Census returns are often referred to primarily as a source for family history, but they can of great use when it comes to researching social history or tracing the occupants of a house or neighbourhood. The first national census was taken in 1801 and every ten years thereafter.
Electoral registers are annually compiled lists of persons entitled to vote within a designated area. They can be useful in locating individuals or studying the composition and development of communities in particular streets and localities.
Like early electoral registers, poll books detail those entitled to vote in a defined area at a given period. However, they date from an age when only a very small percentage of men had the right to vote.
Records of national taxation and local rates provide information about communities of the past, those who were taxed and the properties they owned or inhabited. In many cases, taxation records relate to named individuals, helping to place them in a certain place at a certain period.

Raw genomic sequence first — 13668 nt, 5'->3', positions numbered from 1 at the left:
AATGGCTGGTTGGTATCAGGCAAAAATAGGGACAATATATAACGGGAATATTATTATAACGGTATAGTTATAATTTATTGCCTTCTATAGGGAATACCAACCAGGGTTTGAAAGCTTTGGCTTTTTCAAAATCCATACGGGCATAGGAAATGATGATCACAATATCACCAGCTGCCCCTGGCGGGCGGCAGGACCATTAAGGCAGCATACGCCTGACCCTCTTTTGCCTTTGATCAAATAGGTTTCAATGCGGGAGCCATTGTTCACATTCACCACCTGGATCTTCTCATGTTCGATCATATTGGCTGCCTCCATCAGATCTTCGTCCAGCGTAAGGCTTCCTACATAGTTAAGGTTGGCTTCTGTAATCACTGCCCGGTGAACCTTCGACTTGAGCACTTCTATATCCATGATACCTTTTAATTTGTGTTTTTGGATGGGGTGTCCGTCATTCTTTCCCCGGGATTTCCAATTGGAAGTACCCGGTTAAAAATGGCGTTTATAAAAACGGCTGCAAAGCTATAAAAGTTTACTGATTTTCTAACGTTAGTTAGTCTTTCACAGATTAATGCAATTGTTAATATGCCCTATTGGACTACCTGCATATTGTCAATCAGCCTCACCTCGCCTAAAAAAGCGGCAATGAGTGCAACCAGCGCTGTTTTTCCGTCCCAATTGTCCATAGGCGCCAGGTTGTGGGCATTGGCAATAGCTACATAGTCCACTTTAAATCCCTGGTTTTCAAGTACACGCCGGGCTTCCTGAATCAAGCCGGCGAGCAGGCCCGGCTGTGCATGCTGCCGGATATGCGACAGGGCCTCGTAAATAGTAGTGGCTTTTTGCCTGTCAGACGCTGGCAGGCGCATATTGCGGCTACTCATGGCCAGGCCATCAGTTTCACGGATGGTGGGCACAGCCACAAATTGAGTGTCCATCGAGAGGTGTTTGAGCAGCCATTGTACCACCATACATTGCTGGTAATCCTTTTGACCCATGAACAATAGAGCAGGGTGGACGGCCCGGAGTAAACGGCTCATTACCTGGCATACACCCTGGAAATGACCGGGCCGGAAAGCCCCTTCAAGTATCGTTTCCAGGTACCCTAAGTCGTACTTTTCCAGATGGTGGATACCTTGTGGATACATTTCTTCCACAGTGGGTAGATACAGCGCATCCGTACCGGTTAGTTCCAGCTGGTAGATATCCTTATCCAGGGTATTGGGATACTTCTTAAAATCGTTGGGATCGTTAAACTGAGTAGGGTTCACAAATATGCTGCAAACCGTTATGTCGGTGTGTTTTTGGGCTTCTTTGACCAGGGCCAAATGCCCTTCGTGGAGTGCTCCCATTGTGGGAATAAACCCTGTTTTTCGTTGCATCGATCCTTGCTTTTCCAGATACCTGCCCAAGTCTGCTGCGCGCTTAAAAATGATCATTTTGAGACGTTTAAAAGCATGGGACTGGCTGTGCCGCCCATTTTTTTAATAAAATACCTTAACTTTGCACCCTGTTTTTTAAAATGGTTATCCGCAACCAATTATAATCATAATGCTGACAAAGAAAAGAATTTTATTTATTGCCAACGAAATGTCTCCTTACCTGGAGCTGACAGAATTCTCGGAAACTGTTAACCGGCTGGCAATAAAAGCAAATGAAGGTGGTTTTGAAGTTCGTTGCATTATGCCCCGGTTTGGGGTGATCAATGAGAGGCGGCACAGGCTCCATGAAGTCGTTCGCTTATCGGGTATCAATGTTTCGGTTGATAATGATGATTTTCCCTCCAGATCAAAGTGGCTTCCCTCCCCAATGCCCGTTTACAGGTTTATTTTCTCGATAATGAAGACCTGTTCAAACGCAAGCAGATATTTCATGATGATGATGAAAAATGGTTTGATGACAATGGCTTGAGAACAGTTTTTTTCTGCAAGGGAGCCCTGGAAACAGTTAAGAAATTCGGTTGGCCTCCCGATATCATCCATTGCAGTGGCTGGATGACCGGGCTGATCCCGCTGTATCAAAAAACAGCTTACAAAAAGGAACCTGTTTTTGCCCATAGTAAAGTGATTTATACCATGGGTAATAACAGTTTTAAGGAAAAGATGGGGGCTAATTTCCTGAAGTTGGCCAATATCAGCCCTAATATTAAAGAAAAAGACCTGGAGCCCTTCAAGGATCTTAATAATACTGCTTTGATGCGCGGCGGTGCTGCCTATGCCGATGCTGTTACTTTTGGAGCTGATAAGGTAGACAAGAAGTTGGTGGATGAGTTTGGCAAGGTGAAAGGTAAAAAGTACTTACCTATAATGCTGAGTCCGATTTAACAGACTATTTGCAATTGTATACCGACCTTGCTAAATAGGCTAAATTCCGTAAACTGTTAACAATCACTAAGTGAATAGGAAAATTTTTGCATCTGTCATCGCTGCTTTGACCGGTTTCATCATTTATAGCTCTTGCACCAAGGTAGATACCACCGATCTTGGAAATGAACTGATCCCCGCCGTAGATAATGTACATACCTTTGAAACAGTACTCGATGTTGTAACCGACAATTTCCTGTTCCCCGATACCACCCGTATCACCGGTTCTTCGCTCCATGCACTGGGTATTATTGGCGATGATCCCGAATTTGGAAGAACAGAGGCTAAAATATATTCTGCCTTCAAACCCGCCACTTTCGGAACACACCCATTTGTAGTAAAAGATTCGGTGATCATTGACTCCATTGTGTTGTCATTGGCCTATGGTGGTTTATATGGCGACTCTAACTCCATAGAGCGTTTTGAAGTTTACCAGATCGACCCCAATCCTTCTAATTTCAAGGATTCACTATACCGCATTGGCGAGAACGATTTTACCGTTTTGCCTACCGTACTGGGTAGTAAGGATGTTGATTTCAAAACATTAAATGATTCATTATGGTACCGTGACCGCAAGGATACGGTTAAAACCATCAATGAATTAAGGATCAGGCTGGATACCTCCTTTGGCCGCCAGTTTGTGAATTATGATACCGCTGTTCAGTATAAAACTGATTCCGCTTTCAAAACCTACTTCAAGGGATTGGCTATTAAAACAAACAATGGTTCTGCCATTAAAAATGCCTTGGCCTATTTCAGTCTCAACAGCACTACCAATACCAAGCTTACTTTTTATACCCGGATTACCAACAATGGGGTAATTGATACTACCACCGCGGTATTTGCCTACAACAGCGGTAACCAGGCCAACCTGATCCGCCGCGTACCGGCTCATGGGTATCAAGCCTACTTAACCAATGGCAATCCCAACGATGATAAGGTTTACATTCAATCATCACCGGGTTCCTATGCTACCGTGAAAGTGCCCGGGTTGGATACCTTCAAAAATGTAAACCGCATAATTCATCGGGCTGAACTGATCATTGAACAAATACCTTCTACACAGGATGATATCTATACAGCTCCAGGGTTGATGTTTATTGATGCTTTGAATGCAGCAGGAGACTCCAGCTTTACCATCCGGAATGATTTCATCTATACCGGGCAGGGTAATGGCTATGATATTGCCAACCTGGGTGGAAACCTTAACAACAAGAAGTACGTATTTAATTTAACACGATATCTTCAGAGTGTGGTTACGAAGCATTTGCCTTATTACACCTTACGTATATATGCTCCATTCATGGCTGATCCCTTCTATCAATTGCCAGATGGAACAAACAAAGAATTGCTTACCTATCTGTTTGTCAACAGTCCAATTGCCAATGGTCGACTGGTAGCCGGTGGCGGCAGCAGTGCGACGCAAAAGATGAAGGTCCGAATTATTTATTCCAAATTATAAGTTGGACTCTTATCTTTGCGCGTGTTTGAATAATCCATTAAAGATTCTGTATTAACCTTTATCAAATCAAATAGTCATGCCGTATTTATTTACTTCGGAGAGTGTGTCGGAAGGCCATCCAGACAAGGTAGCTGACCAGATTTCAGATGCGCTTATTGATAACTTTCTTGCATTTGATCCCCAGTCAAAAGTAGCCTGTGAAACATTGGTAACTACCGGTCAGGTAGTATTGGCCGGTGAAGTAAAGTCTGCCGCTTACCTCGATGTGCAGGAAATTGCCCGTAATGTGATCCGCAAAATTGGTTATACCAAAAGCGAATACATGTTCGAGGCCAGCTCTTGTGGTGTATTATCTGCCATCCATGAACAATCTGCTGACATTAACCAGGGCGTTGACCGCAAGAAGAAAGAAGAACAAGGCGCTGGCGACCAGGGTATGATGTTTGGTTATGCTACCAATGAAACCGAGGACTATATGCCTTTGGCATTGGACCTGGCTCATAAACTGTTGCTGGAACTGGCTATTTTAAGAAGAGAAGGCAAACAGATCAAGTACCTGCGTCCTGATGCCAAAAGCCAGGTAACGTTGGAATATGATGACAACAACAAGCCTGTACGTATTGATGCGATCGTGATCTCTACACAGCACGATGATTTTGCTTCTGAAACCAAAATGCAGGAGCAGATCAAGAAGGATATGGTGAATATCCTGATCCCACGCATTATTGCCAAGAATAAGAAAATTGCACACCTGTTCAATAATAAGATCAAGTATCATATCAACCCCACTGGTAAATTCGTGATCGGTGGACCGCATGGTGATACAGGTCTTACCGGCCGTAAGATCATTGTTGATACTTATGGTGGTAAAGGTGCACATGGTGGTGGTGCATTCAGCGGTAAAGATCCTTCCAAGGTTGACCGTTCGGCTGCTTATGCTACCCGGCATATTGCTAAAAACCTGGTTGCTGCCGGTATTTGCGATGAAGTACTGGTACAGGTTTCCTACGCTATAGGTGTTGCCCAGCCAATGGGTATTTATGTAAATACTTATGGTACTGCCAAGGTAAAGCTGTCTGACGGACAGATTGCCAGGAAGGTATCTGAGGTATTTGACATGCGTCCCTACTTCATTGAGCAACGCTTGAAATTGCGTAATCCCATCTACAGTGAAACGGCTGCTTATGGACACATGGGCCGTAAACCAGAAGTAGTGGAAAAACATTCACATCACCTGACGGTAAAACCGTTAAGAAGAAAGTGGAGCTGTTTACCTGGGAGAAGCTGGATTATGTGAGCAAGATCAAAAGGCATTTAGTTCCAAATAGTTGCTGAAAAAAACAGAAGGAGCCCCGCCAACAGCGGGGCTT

Rating records were generated by local authorities collecting taxation on a local basis. They can give specific details about residents and properties which enables the researcher to build up an image of land use and community structure at a given place and time.
Religious Census 1851
The controversial 1851 Census of Places of Worship records the ‘accommodation and attendance at worship’ across Britain as it stood on 30 March 1851.
Early population lists
In addition to the national census returns, the Archive Service holds some earlier lists of population for specific places in the county.